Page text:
Telling stories to others is the means by which unconscious stories become conscious, with language reflecting the person’s mental state (Bucholtz and Hall, 2005).
One way identities are given form is through (auto-)biographical narrative where speakers identify with characters and plots, ethical and moral stances, and the discourses of multiple activity systems (Roth, 2007, Ivanič, 2006).
McConnell (2002), discussing e-learning communities in higher education, argues that students’ identities are negotiated along four dimensions: their purpose as learners, their relationship with tutors, their place in the academic world, and the boundaries between their professional practice and their group work.
Bucholtz, M. and Hall, K. (2005) 'Identity and interaction: a sociocultural linguistic approach', Discourse Studies, vol., 7, no. 4-5, pp. 585-614.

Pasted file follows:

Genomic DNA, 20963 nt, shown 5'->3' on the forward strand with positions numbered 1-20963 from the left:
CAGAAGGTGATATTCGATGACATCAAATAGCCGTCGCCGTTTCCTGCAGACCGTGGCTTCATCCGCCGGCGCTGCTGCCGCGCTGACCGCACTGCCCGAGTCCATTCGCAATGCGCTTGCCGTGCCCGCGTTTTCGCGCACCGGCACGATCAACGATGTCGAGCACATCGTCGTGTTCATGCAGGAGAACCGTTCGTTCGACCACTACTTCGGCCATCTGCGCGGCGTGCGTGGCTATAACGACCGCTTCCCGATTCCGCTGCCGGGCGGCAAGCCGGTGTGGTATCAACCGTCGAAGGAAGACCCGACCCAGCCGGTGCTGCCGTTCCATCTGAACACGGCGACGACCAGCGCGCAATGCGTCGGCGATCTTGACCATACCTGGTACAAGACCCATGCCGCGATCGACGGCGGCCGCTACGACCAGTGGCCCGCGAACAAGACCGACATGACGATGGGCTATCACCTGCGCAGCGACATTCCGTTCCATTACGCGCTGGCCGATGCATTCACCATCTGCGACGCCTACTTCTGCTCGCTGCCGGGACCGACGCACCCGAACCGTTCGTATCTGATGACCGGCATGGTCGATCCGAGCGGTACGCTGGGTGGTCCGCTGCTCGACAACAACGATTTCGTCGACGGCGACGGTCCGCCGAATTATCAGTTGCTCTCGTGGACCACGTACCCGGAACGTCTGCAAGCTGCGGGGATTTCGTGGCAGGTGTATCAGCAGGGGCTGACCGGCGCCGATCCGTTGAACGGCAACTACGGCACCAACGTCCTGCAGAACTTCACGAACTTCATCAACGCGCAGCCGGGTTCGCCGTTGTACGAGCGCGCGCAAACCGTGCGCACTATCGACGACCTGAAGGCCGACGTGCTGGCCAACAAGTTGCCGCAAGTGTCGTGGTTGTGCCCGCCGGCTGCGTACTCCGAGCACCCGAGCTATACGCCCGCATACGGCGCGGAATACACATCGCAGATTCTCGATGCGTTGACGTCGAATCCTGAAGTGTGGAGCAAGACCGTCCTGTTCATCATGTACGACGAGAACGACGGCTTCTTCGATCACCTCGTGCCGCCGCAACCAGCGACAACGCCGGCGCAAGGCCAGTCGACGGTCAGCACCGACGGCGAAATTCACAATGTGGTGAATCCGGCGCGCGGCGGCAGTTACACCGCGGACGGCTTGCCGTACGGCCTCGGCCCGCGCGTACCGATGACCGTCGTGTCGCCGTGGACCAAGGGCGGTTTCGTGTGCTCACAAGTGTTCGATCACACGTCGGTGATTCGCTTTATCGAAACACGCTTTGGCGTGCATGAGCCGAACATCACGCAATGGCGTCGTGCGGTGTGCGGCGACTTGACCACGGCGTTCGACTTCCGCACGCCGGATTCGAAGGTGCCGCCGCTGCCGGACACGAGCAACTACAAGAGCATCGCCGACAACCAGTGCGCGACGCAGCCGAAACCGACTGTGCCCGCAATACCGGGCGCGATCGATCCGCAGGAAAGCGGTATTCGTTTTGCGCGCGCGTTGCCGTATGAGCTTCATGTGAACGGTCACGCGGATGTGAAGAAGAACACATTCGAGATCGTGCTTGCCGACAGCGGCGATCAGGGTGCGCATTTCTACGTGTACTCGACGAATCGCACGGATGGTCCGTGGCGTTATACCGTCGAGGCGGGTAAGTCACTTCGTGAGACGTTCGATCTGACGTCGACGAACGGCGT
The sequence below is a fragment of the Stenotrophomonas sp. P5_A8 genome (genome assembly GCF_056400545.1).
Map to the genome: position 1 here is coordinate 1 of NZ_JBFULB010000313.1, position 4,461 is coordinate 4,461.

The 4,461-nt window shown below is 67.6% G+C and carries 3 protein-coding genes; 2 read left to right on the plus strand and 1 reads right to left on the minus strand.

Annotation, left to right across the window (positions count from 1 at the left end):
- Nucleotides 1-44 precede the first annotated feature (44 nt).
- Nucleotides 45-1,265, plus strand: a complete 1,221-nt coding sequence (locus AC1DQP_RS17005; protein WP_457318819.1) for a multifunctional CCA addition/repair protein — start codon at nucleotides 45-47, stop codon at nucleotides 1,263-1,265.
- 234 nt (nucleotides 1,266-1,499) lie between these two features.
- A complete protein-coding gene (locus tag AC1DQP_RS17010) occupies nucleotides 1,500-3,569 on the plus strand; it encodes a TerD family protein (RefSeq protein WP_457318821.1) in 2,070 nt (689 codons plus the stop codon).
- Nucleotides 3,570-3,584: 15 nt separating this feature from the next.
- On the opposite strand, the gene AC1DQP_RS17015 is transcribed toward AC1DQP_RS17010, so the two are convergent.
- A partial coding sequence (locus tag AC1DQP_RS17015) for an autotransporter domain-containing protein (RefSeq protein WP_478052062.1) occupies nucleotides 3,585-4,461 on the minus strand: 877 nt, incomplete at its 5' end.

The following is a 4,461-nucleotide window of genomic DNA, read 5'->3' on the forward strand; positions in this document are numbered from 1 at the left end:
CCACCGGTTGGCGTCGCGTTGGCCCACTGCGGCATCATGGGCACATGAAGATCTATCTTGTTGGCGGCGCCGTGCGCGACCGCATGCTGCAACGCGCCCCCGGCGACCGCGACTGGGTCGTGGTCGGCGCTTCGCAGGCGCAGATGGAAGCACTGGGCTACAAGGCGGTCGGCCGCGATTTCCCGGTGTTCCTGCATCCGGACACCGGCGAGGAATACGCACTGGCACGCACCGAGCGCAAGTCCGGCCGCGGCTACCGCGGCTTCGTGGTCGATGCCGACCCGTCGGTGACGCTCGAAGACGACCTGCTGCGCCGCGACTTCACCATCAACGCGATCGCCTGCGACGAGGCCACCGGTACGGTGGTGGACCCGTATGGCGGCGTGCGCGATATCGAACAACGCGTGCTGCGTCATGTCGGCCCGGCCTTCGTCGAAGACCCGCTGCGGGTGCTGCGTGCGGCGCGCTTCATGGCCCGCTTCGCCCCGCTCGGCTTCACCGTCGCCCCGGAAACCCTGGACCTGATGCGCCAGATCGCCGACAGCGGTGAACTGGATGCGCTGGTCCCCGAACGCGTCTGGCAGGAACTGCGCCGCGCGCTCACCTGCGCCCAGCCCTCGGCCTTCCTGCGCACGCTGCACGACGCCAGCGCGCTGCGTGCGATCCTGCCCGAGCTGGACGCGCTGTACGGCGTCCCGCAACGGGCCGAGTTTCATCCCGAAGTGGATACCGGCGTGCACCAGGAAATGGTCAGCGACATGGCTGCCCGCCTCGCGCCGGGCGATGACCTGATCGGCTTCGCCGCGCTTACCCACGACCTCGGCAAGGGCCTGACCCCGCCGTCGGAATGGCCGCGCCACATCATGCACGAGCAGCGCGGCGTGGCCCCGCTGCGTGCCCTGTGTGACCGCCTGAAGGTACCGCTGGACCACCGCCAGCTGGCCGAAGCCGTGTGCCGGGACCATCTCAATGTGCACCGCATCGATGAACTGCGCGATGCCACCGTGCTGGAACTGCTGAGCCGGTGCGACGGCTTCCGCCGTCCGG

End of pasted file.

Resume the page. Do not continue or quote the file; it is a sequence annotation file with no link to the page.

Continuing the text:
Ivanic, R. (2006) Language, learning and identification . In R. Kiely, P. Rea-Dickens, H. Woodfield and G. Clibbon (eds.) Language, Culture and Identity in Applied Linguistics . Equinox pp. 7-29 Available from http://www.lancs.ac.uk/lflfe/publications/pubsdocs/Language,%20learning%20and%20identific ation.doc (accessed 2 June 2008)
McConnell, D. (2002) 'Negotiation, identity and knowledge in e-learning communities', In Proceedings of the 3rd International Conference on Networked Learning, Sheffield, U.K., pp. 248-257.
Roth, W-M. (2007) 'The ethico-moral nature of identity: Prolegomena to the development of third-generation Cultural-Historical Activity Theory', International Journal of Educational Research, vol. 46, no. 1-2, pp. 83-93